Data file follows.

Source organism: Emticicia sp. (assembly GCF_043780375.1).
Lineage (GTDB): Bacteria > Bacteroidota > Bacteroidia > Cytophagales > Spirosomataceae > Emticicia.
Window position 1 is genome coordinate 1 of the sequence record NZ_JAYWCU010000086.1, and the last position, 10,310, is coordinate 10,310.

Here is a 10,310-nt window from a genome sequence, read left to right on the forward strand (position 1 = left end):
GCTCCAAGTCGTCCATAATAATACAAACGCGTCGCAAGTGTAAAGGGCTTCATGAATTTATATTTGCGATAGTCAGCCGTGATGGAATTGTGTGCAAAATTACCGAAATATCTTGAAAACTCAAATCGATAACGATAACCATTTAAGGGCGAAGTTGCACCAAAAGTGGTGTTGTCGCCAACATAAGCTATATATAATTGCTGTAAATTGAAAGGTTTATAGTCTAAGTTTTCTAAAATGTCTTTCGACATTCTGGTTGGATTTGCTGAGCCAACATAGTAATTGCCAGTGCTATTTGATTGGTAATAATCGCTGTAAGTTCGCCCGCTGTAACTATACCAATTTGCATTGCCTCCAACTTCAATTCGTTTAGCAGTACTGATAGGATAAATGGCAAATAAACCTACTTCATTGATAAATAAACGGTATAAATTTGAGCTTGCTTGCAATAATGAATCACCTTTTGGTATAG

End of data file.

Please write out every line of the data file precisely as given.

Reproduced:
Source organism: Emticicia sp. (assembly GCF_043780375.1).
Lineage (GTDB): Bacteria > Bacteroidota > Bacteroidia > Cytophagales > Spirosomataceae > Emticicia.
Window position 1 is genome coordinate 1 of the sequence record NZ_JAYWCU010000086.1, and the last position, 10,310, is coordinate 10,310.

Here is a 10,310-nt window from a genome sequence, read left to right on the forward strand (position 1 = left end):
GCTCCAAGTCGTCCATAATAATACAAACGCGTCGCAAGTGTAAAGGGCTTCATGAATTTATATTTGCGATAGTCAGCCGTGATGGAATTGTGTGCAAAATTACCGAAATATCTTGAAAACTCAAATCGATAACGATAACCATTTAAGGGCGAAGTTGCACCAAAAGTGGTGTTGTCGCCAACATAAGCTATATATAATTGCTGTAAATTGAAAGGTTTATAGTCTAAGTTTTCTAAAATGTCTTTCGACATTCTGGTTGGATTTGCTGAGCCAACATAGTAATTGCCAGTGCTATTTGATTGGTAATAATCGCTGTAAGTTCGCCCGCTGTAACTATACCAATTTGCATTGCCTCCAACTTCAATTCGTTTAGCAGTACTGATAGGATAAATGGCAAATAAACCTACTTCATTGATAAATAAACGGTATAAATTTGAGCTTGCTTGCAATAATGAATCACCTTTTGGTATAG